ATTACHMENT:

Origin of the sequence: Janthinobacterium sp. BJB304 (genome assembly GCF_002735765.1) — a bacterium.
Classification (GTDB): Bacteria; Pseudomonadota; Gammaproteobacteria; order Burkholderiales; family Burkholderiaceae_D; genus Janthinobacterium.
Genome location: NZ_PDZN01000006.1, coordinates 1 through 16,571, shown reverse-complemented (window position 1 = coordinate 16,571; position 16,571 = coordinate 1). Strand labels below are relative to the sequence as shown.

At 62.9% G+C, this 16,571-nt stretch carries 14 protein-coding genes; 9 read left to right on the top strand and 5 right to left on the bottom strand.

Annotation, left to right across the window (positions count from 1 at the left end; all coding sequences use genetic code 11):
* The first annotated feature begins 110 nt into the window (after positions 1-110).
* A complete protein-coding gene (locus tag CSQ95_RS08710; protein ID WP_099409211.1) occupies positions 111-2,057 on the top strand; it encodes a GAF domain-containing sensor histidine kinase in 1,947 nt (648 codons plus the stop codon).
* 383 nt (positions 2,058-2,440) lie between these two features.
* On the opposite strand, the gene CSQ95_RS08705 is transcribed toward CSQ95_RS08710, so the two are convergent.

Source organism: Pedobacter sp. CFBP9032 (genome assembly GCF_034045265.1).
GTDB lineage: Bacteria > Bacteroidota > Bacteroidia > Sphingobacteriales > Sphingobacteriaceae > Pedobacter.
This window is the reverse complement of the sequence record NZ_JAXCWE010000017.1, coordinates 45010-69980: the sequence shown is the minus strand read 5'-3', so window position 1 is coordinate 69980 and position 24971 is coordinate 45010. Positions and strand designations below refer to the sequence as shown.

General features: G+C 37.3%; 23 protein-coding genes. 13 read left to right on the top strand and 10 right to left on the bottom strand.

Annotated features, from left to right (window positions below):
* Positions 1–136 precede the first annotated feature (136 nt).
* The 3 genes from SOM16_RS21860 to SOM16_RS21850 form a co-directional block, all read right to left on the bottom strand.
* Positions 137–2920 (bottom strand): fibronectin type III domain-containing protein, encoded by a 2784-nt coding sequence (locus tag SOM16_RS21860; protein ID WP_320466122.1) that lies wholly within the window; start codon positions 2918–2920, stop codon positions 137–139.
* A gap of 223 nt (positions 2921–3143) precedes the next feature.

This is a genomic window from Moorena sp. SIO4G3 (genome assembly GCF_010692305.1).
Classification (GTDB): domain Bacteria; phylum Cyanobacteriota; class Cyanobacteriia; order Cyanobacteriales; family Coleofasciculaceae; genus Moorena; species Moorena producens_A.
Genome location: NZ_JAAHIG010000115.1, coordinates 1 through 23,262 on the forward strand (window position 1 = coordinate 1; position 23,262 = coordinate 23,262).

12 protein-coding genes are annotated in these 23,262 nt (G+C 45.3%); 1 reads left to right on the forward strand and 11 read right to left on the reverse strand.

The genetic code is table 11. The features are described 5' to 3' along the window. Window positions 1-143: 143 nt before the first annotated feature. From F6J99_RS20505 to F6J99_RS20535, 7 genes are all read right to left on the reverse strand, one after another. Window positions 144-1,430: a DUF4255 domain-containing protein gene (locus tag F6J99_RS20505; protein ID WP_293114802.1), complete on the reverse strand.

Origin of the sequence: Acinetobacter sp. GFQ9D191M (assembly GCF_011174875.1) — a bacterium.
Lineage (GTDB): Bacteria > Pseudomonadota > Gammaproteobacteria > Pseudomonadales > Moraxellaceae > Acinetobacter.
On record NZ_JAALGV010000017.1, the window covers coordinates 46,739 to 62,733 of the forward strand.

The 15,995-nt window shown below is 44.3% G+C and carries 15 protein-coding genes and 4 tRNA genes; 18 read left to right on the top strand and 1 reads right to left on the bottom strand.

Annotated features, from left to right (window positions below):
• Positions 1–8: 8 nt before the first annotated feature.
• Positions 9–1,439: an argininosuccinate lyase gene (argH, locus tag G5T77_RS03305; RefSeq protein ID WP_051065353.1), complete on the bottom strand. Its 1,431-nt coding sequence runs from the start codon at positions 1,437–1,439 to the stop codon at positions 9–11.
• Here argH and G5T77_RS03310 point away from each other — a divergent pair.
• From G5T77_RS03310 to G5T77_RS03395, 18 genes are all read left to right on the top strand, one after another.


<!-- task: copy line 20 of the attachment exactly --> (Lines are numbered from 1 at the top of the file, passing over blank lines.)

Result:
Classification (GTDB): domain Bacteria; phylum Cyanobacteriota; class Cyanobacteriia; order Cyanobacteriales; family Coleofasciculaceae; genus Moorena; species Moorena producens_A.